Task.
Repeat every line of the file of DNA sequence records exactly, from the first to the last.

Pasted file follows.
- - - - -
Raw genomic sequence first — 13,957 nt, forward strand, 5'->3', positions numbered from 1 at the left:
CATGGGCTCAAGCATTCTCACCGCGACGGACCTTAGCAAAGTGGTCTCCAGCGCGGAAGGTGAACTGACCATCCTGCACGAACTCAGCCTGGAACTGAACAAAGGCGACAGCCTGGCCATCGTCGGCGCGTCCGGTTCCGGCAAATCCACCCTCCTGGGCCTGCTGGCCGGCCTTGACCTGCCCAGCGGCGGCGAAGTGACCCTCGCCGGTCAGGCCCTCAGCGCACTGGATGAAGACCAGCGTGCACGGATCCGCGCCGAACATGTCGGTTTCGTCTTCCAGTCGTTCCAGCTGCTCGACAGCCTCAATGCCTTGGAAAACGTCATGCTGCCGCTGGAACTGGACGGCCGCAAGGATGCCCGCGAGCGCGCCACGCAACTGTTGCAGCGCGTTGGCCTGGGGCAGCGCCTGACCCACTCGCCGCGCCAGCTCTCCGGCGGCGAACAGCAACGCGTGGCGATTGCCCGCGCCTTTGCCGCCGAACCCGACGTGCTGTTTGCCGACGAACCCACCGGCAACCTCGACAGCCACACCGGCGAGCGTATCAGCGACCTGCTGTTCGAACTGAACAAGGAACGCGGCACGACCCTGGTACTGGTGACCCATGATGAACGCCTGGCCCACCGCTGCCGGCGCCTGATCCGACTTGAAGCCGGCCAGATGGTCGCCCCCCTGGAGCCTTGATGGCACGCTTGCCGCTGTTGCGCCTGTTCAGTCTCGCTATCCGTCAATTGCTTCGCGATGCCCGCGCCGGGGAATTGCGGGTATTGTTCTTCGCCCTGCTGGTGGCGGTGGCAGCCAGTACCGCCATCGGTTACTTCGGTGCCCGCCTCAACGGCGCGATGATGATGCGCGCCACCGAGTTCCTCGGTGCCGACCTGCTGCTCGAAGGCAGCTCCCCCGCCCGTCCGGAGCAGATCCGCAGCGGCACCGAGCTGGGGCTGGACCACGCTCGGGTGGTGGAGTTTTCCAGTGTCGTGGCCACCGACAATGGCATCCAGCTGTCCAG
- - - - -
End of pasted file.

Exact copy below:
Raw genomic sequence first — 13,957 nt, forward strand, 5'->3', positions numbered from 1 at the left:
CATGGGCTCAAGCATTCTCACCGCGACGGACCTTAGCAAAGTGGTCTCCAGCGCGGAAGGTGAACTGACCATCCTGCACGAACTCAGCCTGGAACTGAACAAAGGCGACAGCCTGGCCATCGTCGGCGCGTCCGGTTCCGGCAAATCCACCCTCCTGGGCCTGCTGGCCGGCCTTGACCTGCCCAGCGGCGGCGAAGTGACCCTCGCCGGTCAGGCCCTCAGCGCACTGGATGAAGACCAGCGTGCACGGATCCGCGCCGAACATGTCGGTTTCGTCTTCCAGTCGTTCCAGCTGCTCGACAGCCTCAATGCCTTGGAAAACGTCATGCTGCCGCTGGAACTGGACGGCCGCAAGGATGCCCGCGAGCGCGCCACGCAACTGTTGCAGCGCGTTGGCCTGGGGCAGCGCCTGACCCACTCGCCGCGCCAGCTCTCCGGCGGCGAACAGCAACGCGTGGCGATTGCCCGCGCCTTTGCCGCCGAACCCGACGTGCTGTTTGCCGACGAACCCACCGGCAACCTCGACAGCCACACCGGCGAGCGTATCAGCGACCTGCTGTTCGAACTGAACAAGGAACGCGGCACGACCCTGGTACTGGTGACCCATGATGAACGCCTGGCCCACCGCTGCCGGCGCCTGATCCGACTTGAAGCCGGCCAGATGGTCGCCCCCCTGGAGCCTTGATGGCACGCTTGCCGCTGTTGCGCCTGTTCAGTCTCGCTATCCGTCAATTGCTTCGCGATGCCCGCGCCGGGGAATTGCGGGTATTGTTCTTCGCCCTGCTGGTGGCGGTGGCAGCCAGTACCGCCATCGGTTACTTCGGTGCCCGCCTCAACGGCGCGATGATGATGCGCGCCACCGAGTTCCTCGGTGCCGACCTGCTGCTCGAAGGCAGCTCCCCCGCCCGTCCGGAGCAGATCCGCAGCGGCACCGAGCTGGGGCTGGACCACGCTCGGGTGGTGGAGTTTTCCAGTGTCGTGGCCACCGACAATGGCATCCAGCTGTCCAG